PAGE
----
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Google Me This
Symmetry: Particle Physics Benefits: Adding It Up

SLAC Today

Tuesday - January 13, 2009

Entering the SLAC Main Gate using Google's online Street View utility. (Image courtesy of Google.)

Google Me This

As of this month, there's a new way to visit SLAC—from the comfort of your easy chair. A Google maps van, which takes photos for the Google Street View utility, visited the laboratory several months ago. As a result, anyone with an internet connection can now take a virtual tour of the site's main roads.

To see for yourself, type "Stanford Accelerator Center, Menlo Park" into the Google maps search box (it seems that Google doesn't quite have the lab's name—new or old—down yet). Click on the orange icon in the top left corner of the map to reveal a street-level photo. Drag the photo to rotate your view and click on the white arrows to advance up or down the road. The photographs include much of the site, including Alpine Gate, half of PEP Ring Road, a bit of the Research Yard, a section of Loop Road, and the Main Gate.

Happy touring!

Particle Physics Benefits: Adding It Up

(Photo - Benefits of Particle Physics)

As a lead machinist at Argonne National Laboratory, Frank Meyer recognized the need for industry to supply complex equipment for scientific research. So in 1966 he started Meyer Tool & Manufacturing on a part-time basis in his garage. Three years later, he left Argonne to expand his machine shop into a full-time manufacturing facility.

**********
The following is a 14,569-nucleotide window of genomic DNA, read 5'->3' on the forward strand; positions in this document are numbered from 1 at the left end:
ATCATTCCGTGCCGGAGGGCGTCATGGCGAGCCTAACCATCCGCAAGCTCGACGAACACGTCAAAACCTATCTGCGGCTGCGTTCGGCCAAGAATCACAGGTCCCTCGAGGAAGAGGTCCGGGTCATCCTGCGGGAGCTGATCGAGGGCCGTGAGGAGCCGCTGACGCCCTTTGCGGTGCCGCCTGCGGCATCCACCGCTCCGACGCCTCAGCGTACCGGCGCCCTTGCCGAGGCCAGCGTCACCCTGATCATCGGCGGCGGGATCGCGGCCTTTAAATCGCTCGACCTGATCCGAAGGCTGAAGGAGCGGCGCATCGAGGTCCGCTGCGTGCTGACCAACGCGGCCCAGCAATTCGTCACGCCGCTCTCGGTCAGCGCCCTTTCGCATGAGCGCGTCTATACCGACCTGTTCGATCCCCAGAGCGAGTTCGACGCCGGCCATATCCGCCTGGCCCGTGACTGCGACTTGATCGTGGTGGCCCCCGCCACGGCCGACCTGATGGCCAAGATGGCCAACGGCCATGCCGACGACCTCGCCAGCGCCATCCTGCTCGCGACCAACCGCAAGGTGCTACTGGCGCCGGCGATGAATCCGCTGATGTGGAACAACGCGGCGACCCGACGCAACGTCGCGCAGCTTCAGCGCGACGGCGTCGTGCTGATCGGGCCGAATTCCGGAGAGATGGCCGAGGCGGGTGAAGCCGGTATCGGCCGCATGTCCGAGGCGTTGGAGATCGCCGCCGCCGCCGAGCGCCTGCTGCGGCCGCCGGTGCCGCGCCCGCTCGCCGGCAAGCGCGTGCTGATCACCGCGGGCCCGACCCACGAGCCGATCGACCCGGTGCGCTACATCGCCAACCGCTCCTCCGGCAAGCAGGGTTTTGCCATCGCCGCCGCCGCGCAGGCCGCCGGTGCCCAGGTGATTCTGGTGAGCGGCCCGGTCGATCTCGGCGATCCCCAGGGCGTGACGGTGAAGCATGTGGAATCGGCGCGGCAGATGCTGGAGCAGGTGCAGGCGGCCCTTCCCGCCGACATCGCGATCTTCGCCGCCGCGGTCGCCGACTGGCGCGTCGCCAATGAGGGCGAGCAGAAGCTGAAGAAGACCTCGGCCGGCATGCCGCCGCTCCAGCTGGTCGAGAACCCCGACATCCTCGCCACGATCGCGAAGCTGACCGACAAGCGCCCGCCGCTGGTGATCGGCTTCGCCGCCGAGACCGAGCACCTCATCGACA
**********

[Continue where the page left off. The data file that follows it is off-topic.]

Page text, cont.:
Around the same time, Fermilab, then called the National Accelerator Laboratory, began construction. The fledgling Meyer Tool became the lab's key supplier of cryogenic equipment needed to cool the accelerator’s superconducting magnets.

Today Meyer Tool’s list of customers includes CERN in Geneva, Switzerland; Lawrence Livermore National Laboratory in California; the National Synchrotron Radiation Research Center in Taiwan; and the Canadian Light Source in Saskatoon, Canada.

Particle physics has many episodes like this. They are real and sometimes very powerful stories. But in a time of severe fiscal challenges, individual stories are not enough.

"What does the US lose if we trade away elementary particle physics?" asked Mike Holland of the US Office of Management and Budget at Fermilab's Users' Meeting in June. "My guess is that the nation would be less competitive and innovative without you, but I don't have anything other than a few anecdotes to make that case."
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